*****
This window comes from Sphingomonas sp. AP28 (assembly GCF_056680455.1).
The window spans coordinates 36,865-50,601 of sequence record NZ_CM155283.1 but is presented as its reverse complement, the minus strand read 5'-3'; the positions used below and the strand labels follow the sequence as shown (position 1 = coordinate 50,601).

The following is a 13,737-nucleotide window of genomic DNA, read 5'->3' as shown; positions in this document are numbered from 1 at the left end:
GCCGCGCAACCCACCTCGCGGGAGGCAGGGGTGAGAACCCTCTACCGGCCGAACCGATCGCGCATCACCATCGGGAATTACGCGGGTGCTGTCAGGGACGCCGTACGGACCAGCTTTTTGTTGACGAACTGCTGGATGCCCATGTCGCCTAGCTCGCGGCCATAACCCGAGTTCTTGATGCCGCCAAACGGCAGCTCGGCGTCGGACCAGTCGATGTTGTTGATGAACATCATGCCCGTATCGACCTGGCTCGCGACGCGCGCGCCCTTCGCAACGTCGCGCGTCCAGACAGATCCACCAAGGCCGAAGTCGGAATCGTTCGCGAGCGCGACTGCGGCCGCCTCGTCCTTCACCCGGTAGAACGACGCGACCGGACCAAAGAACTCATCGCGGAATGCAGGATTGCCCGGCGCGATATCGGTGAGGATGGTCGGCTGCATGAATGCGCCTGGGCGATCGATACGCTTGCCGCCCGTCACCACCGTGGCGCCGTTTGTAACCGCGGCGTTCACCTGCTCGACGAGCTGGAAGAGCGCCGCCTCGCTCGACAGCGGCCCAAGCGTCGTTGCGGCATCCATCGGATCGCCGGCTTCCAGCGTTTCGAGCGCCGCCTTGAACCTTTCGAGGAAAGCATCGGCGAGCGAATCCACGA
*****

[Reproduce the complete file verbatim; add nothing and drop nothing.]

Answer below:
This window comes from Sphingomonas sp. AP28 (assembly GCF_056680455.1).
The window spans coordinates 36,865-50,601 of sequence record NZ_CM155283.1 but is presented as its reverse complement, the minus strand read 5'-3'; the positions used below and the strand labels follow the sequence as shown (position 1 = coordinate 50,601).

The following is a 13,737-nucleotide window of genomic DNA, read 5'->3' as shown; positions in this document are numbered from 1 at the left end:
GCCGCGCAACCCACCTCGCGGGAGGCAGGGGTGAGAACCCTCTACCGGCCGAACCGATCGCGCATCACCATCGGGAATTACGCGGGTGCTGTCAGGGACGCCGTACGGACCAGCTTTTTGTTGACGAACTGCTGGATGCCCATGTCGCCTAGCTCGCGGCCATAACCCGAGTTCTTGATGCCGCCAAACGGCAGCTCGGCGTCGGACCAGTCGATGTTGTTGATGAACATCATGCCCGTATCGACCTGGCTCGCGACGCGCGCGCCCTTCGCAACGTCGCGCGTCCAGACAGATCCACCAAGGCCGAAGTCGGAATCGTTCGCGAGCGCGACTGCGGCCGCCTCGTCCTTCACCCGGTAGAACGACGCGACCGGACCAAAGAACTCATCGCGGAATGCAGGATTGCCCGGCGCGATATCGGTGAGGATGGTCGGCTGCATGAATGCGCCTGGGCGATCGATACGCTTGCCGCCCGTCACCACCGTGGCGCCGTTTGTAACCGCGGCGTTCACCTGCTCGACGAGCTGGAAGAGCGCCGCCTCGCTCGACAGCGGCCCAAGCGTCGTTGCGGCATCCATCGGATCGCCGGCTTCCAGCGTTTCGAGCGCCGCCTTGAACCTTTCGAGGAAAGCATCGGCGAGCGAATCCACGA